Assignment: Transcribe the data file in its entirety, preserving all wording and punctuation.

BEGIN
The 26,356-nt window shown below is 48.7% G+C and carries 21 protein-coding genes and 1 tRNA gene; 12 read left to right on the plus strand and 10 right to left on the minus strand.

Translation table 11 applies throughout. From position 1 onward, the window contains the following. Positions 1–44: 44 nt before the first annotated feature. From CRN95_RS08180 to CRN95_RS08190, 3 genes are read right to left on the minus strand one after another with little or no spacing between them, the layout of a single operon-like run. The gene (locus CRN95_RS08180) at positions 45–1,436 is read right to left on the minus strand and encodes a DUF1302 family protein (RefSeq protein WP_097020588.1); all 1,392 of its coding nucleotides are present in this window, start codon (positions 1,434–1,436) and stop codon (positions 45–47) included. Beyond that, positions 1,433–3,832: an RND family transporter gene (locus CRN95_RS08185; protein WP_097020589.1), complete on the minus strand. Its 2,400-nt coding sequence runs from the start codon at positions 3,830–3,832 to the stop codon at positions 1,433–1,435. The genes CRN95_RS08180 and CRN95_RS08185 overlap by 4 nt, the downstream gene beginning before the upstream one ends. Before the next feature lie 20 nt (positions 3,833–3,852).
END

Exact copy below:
The 26,356-nt window shown below is 48.7% G+C and carries 21 protein-coding genes and 1 tRNA gene; 12 read left to right on the plus strand and 10 right to left on the minus strand.

Translation table 11 applies throughout. From position 1 onward, the window contains the following. Positions 1–44: 44 nt before the first annotated feature. From CRN95_RS08180 to CRN95_RS08190, 3 genes are read right to left on the minus strand one after another with little or no spacing between them, the layout of a single operon-like run. The gene (locus CRN95_RS08180) at positions 45–1,436 is read right to left on the minus strand and encodes a DUF1302 family protein (RefSeq protein WP_097020588.1); all 1,392 of its coding nucleotides are present in this window, start codon (positions 1,434–1,436) and stop codon (positions 45–47) included. Beyond that, positions 1,433–3,832: an RND family transporter gene (locus CRN95_RS08185; protein WP_097020589.1), complete on the minus strand. Its 2,400-nt coding sequence runs from the start codon at positions 3,830–3,832 to the stop codon at positions 1,433–1,435. The genes CRN95_RS08180 and CRN95_RS08185 overlap by 4 nt, the downstream gene beginning before the upstream one ends. Before the next feature lie 20 nt (positions 3,833–3,852).